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Formerly known as California Oncology of the Central Valley Request an Appointment
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Formerly known as California Oncology of the Central Valley Request an Appointment

Peripheral Neuropathy

About Chemotherapy-Induced Peripheral Neuropathy

Neuropathy is nerve damage or dysfunction. Nerves are part of the nervous system, which is responsible for controlling and coordinating all of the parts of the body. They are long, fibrous structures that send messages, receive information, and process all of that data into chemical signals. Peripheral nerves specifically carry information from the brain and spinal cord to the muscles, organs, and skin, conveying feelings of temperature, numbness, pressure, and pain. Chemotherapy-induced peripheral neuropathy occurs when nerves have difficulty communicating with one another.

Peripheral neuropathy is a side effect of some chemotherapy drugs, especially in higher doses. It can occur during or shortly after receiving treatment and last a few days, or it can last longer and persist between treatments. Tingling and numbness are sometimes triggered by cold, whether eating, drinking, or touching something cold. Peripheral neuropathy typically resolves within 6-12 months after treatment, but for some, symptoms are longer-lasting or permanent.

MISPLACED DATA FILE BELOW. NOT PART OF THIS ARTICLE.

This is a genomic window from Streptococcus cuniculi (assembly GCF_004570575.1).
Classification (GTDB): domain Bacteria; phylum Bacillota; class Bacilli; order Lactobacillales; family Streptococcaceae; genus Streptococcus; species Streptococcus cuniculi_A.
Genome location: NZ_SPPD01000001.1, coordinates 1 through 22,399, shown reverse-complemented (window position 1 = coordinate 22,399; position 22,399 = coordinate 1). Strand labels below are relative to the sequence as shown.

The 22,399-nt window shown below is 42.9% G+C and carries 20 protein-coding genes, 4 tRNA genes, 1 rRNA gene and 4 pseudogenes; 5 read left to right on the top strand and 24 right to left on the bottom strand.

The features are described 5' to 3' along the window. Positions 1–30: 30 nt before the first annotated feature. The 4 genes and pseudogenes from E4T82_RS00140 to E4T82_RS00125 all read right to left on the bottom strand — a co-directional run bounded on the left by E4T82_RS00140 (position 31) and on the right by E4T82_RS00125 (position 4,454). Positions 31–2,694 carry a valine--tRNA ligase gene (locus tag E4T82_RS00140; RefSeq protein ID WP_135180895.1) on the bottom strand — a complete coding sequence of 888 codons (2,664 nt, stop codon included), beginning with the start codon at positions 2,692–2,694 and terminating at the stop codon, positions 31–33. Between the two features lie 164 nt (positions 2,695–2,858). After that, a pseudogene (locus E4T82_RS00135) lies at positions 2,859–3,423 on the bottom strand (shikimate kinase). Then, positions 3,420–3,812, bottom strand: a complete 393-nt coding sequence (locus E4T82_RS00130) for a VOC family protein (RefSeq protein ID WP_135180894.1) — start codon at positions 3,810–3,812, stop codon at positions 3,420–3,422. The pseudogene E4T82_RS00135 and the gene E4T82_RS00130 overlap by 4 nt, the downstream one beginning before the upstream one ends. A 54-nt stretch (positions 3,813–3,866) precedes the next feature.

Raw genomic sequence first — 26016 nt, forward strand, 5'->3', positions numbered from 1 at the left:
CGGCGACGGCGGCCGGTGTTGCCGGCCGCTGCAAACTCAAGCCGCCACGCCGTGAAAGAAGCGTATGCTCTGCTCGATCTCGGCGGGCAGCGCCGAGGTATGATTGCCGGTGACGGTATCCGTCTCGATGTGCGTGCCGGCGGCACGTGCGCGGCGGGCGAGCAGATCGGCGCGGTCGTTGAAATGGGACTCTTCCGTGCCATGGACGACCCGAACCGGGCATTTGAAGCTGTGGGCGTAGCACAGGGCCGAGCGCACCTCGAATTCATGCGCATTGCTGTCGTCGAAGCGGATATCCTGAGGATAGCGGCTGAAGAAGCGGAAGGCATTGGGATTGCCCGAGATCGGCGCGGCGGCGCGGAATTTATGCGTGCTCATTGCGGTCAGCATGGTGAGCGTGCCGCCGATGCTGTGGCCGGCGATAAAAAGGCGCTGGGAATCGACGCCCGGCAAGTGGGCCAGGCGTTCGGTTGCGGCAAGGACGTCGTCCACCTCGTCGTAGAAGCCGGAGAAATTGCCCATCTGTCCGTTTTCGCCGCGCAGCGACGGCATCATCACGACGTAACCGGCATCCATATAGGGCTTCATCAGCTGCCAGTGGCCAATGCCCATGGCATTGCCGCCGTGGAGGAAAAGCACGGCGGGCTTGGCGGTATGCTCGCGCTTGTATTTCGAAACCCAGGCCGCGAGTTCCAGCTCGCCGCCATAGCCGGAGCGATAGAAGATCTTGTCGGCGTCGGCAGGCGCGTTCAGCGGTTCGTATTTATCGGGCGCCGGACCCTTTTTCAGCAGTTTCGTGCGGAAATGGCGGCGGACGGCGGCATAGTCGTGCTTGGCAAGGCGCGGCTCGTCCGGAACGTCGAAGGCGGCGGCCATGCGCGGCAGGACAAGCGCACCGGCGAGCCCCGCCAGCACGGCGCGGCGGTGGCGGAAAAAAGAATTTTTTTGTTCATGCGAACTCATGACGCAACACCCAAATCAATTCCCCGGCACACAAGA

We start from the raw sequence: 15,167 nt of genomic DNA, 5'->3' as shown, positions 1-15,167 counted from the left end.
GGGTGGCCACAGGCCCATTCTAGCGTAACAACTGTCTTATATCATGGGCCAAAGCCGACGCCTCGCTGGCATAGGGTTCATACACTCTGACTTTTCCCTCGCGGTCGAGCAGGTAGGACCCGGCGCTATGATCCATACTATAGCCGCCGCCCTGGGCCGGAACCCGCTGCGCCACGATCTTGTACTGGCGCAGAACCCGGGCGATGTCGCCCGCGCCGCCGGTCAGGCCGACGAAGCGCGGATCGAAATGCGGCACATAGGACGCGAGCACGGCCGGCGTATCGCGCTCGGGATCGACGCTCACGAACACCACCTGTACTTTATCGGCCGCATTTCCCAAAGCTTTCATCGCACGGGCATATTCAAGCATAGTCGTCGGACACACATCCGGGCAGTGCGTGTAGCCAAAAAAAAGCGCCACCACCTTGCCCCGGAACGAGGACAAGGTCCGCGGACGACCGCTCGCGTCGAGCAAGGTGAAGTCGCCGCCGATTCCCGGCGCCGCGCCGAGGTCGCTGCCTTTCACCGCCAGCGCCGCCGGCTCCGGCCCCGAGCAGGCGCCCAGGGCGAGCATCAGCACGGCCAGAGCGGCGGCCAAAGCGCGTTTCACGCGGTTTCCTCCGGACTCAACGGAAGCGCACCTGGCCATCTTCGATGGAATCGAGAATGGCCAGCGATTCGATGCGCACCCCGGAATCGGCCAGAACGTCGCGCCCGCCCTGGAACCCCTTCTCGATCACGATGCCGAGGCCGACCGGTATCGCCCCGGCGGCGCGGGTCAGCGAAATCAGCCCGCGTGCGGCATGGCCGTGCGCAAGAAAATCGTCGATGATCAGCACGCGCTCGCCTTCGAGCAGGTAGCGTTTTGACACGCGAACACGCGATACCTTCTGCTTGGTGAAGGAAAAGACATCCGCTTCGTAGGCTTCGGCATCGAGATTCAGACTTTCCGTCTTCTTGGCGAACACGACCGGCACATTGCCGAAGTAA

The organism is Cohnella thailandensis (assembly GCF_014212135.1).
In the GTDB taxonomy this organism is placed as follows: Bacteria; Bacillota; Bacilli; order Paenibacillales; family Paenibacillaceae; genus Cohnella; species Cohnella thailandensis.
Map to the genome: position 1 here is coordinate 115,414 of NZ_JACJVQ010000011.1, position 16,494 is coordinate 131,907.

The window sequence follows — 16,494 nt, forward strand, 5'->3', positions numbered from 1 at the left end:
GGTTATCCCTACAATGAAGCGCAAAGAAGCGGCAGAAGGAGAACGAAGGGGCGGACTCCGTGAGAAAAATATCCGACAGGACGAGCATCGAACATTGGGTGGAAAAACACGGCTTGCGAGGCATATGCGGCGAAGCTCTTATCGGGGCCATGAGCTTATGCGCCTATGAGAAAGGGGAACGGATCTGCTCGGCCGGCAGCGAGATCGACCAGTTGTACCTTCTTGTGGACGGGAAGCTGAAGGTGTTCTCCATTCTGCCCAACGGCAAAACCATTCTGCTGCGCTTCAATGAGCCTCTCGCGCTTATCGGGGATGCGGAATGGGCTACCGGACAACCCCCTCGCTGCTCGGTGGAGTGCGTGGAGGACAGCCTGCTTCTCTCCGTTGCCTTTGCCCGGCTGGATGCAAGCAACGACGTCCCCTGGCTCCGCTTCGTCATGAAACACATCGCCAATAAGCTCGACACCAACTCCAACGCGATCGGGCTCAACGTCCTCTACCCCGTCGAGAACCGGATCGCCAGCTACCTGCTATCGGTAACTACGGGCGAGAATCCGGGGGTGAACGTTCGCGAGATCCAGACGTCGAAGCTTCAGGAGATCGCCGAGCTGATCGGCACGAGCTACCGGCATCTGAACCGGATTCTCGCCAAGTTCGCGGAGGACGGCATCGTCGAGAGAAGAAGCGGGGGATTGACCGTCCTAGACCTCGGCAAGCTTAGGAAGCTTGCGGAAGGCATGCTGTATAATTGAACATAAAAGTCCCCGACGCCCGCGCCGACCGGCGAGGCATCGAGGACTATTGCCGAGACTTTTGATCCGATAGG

• Heavy, numb, or tingling feeling in arms or legs; pins and needles
  • Tripping or falling when walking
  • Difficulty lifting feet or toes
  • Difficulty picking up and holding objects
  • Difficulty using buttons
  • Cold feeling in arms or legs
  • Increased temperature sensitivity

Managing Chemotherapy-Induced Peripheral Neuropathy

Contact the care team immediately if experiencing any symptoms. The provider can help reduce symptoms by treating the nerve damage early, along with making necessary adjustments to the therapy schedule and dosage. There are some prescription medications that can help manage pain caused by peripheral neuropathy, but they also have side effects. The best way to manage peripheral neuropathy is to take some simple precautions in life and continue communicating with the care team and provider about the symptoms.

Tips for Managing Peripheral Neuropathy

  • Wear gloves and warm socks, especially in winter
  • Wear shoes inside and out of the house
  • Add nonslip coverings to any slippery areas, like the bathroom and stairs
  • Use handrails
  • Tape down rug edges to avoid tripping
  • Test water temperatures with body parts not affected by neuropathy
  • Check shoes and feet for irritation
  • Physical or occupational therapy